You probably don’t recognize the names Larry Page and Sergey Brin. They met at Stanford in 1995, became good friends, and dropped out of doctoral work together. They had worked together on some different ideas, and when they dropped out, they had about a million dollars in investor cash to see if their idea had commercial value. Don’t get too excited about the amount, this was during the tech bubble when anyone who had an internet business idea could raise a million or two to work on their idea. The Page and Brin partnership developed a successful company based on their search algorithms and their company is a household name. In addition to their company, they created a new word that people use every day: if you don’t believe me, just google them.
Some partnerships don’t work out because the people involved don’t mesh well together. Other partnerships like Page and Brin, or Gates and Allen, or Jobs and Wozniak have changed the world. They have developed a product or a service that makes such an impact on people’s lives that they seek to take advantage of the product and life revolves around that product or service. These kinds of things happened all because partners worked together like peanut butter and jelly. Paul talked about a partnership that changed the world in his letter to the Philippians. “I thank my God every time I remember you. In all my prayers for all of you, I always pray with joy because of your partnership in the gospel from the first day until now, being confident of this, that he who began a good work in you will carry it on to completion until the day of Christ Jesus.” (Philippians 1:3-6 NIV)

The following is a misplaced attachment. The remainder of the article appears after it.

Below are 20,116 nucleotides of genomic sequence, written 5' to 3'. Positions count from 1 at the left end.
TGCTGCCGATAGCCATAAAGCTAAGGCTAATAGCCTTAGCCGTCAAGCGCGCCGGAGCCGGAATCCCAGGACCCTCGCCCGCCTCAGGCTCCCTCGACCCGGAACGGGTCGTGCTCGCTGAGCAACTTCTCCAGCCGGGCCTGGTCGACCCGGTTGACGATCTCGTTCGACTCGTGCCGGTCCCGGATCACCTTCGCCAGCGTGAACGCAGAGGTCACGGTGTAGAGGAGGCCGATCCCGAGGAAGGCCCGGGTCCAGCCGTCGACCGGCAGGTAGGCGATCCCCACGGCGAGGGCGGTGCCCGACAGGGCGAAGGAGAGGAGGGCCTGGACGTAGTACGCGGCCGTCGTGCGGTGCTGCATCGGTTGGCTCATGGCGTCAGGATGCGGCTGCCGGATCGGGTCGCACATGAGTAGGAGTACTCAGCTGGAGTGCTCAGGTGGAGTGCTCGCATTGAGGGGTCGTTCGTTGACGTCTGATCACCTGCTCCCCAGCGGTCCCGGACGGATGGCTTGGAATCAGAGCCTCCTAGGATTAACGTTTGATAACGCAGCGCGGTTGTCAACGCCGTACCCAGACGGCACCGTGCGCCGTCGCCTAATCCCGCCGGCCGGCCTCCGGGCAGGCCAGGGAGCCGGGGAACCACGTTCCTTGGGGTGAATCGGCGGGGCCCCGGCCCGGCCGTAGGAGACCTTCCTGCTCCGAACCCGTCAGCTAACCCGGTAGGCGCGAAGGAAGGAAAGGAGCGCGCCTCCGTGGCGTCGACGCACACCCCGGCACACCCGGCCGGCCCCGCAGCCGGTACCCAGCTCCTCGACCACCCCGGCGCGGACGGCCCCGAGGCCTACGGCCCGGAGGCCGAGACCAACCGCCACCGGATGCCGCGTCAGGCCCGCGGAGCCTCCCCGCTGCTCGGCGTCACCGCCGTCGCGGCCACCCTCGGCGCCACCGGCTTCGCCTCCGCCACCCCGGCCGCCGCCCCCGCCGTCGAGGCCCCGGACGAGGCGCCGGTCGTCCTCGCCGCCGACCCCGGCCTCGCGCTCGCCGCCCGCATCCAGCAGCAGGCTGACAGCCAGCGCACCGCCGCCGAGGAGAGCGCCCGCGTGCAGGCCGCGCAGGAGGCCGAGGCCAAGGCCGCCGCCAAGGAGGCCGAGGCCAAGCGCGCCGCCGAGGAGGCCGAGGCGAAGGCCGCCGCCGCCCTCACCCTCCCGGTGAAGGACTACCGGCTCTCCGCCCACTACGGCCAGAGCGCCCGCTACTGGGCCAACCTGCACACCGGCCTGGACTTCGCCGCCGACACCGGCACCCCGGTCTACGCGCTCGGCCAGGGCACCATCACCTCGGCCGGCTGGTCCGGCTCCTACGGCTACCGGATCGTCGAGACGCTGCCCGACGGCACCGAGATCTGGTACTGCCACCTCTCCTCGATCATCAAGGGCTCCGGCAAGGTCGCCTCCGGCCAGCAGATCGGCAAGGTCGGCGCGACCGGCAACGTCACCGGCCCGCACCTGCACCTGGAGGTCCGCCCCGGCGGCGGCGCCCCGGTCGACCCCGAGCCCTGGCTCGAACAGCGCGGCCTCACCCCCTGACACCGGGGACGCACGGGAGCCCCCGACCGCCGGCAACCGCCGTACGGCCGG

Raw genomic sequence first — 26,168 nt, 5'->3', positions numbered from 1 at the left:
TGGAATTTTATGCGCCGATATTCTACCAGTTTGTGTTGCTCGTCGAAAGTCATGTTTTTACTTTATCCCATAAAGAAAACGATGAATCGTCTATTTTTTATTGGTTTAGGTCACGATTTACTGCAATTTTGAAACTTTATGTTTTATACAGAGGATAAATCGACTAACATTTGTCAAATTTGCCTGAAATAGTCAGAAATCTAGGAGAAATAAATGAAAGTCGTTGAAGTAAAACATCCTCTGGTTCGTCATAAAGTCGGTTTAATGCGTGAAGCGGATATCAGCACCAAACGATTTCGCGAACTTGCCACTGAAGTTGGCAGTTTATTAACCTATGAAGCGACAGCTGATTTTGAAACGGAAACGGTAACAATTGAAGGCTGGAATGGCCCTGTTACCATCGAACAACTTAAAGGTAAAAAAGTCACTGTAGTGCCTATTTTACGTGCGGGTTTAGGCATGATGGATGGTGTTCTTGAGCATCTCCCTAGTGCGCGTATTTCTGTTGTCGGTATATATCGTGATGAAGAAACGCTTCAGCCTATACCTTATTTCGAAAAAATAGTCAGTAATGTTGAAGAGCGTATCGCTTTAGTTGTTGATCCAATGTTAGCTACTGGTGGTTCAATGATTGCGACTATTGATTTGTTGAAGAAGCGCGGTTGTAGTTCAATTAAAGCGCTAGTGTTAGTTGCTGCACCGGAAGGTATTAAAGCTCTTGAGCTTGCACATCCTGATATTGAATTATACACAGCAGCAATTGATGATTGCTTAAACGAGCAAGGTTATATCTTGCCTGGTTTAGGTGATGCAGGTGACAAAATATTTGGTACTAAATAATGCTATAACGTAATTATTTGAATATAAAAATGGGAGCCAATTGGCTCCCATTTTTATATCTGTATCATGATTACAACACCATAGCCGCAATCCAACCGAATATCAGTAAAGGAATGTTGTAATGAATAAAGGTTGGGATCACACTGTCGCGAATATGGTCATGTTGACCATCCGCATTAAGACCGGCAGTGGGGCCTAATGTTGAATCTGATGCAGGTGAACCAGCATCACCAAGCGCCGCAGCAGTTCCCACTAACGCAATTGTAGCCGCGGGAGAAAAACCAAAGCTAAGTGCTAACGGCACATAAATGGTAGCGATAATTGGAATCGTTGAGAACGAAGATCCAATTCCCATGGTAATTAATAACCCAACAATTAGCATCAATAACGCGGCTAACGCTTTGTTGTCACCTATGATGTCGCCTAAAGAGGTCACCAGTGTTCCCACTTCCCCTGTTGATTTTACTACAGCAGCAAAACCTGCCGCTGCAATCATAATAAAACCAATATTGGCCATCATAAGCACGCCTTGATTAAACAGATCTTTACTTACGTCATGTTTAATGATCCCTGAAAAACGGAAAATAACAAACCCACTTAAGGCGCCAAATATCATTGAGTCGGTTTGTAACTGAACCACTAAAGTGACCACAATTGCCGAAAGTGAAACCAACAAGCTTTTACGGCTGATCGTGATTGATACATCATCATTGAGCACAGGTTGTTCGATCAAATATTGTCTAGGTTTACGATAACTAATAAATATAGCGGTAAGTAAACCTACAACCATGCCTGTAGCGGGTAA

The Philippian church and Paul developed a partnership to share the gospel of Jesus Christ. The city of Philippi was the first city in Europe where Paul and his team preached the gospel. From the very first day the Philippians accepted the gospel message, they worked together to share it. Even though Paul and Silas were run out of the city, after getting an apology, the people of the church loved Paul because of the message he shared. They supported Paul financially. They remained faithful to the gospel message. In some cases, we see Paul talking about praying with tears; when it came to the Philippian church, it was with joy because of their commitment to Christ. The church in Philippi had its issues as we see later in the letter, but Paul was confident that God, who began working in them, would carry it through until the day of Christ Jesus.
I wonder what Paul would write about me, or my church. Would he respond to us like he responded to the Galatians, where he lit into their lack of following of Jesus almost immediately, or would he note something about our faithful service and our desire to share the gospel in partnership with him? Would Paul pray with joy because of my commitment to Christ, or would he just shake his head? We all have successes in our walk with Jesus, and we all have failures. The key to successful living as a Christian is remembering the last part of this passage: that He who began a good work in you will carry it through until the day of Christ Jesus. While we can’t be in partnership with Paul anymore, we can be in partnership with each other and with God in proclaiming the gospel. In a world filled with anger and hatred, our partnership with God can make a difference as we bring God’s grace and love to those around us. In the midst or our harsh, unforgiving world, the gospel message of mercy and forgiveness falls on us like a soft, beautiful snow, creating a wonderland of beauty.
Lord, remind me that in our partnership, You are the senior partner. Let my life reflect Your grace, love, mercy, and forgiveness to a world caught up in the ugliness of sin. Use me to help You change the world.
Scripture taken from the Holy Bible, NEW INTERNATIONAL VERSION®, NIV® Copyright © 1973, 1978, 1984, 2011 by Biblica, Inc.® Used by permission. All rights reserved worldwide.